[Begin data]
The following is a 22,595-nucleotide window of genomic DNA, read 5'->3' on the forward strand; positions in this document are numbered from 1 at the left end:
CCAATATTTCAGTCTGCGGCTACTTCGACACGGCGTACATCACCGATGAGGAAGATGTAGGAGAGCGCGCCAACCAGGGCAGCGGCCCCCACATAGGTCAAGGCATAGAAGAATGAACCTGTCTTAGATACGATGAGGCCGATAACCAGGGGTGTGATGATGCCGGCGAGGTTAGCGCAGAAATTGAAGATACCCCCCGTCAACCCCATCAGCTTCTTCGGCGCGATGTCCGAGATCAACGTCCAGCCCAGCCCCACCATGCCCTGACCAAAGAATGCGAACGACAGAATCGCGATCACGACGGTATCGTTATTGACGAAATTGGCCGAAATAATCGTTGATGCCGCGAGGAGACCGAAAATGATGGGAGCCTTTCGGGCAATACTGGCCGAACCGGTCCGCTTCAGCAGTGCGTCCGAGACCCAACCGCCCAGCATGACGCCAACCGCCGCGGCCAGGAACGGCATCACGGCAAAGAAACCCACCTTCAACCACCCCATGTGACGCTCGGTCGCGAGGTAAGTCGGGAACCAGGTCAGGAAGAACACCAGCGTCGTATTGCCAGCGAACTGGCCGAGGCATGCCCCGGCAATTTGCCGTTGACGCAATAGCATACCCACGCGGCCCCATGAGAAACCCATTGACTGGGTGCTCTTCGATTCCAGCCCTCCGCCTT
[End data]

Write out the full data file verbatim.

The following is a 22,595-nucleotide window of genomic DNA, read 5'->3' on the forward strand; positions in this document are numbered from 1 at the left end:
CCAATATTTCAGTCTGCGGCTACTTCGACACGGCGTACATCACCGATGAGGAAGATGTAGGAGAGCGCGCCAACCAGGGCAGCGGCCCCCACATAGGTCAAGGCATAGAAGAATGAACCTGTCTTAGATACGATGAGGCCGATAACCAGGGGTGTGATGATGCCGGCGAGGTTAGCGCAGAAATTGAAGATACCCCCCGTCAACCCCATCAGCTTCTTCGGCGCGATGTCCGAGATCAACGTCCAGCCCAGCCCCACCATGCCCTGACCAAAGAATGCGAACGACAGAATCGCGATCACGACGGTATCGTTATTGACGAAATTGGCCGAAATAATCGTTGATGCCGCGAGGAGACCGAAAATGATGGGAGCCTTTCGGGCAATACTGGCCGAACCGGTCCGCTTCAGCAGTGCGTCCGAGACCCAACCGCCCAGCATGACGCCAACCGCCGCGGCCAGGAACGGCATCACGGCAAAGAAACCCACCTTCAACCACCCCATGTGACGCTCGGTCGCGAGGTAAGTCGGGAACCAGGTCAGGAAGAACACCAGCGTCGTATTGCCAGCGAACTGGCCGAGGCATGCCCCGGCAATTTGCCGTTGACGCAATAGCATACCCACGCGGCCCCATGAGAAACCCATTGACTGGGTGCTCTTCGATTCCAGCCCTCCGCCTT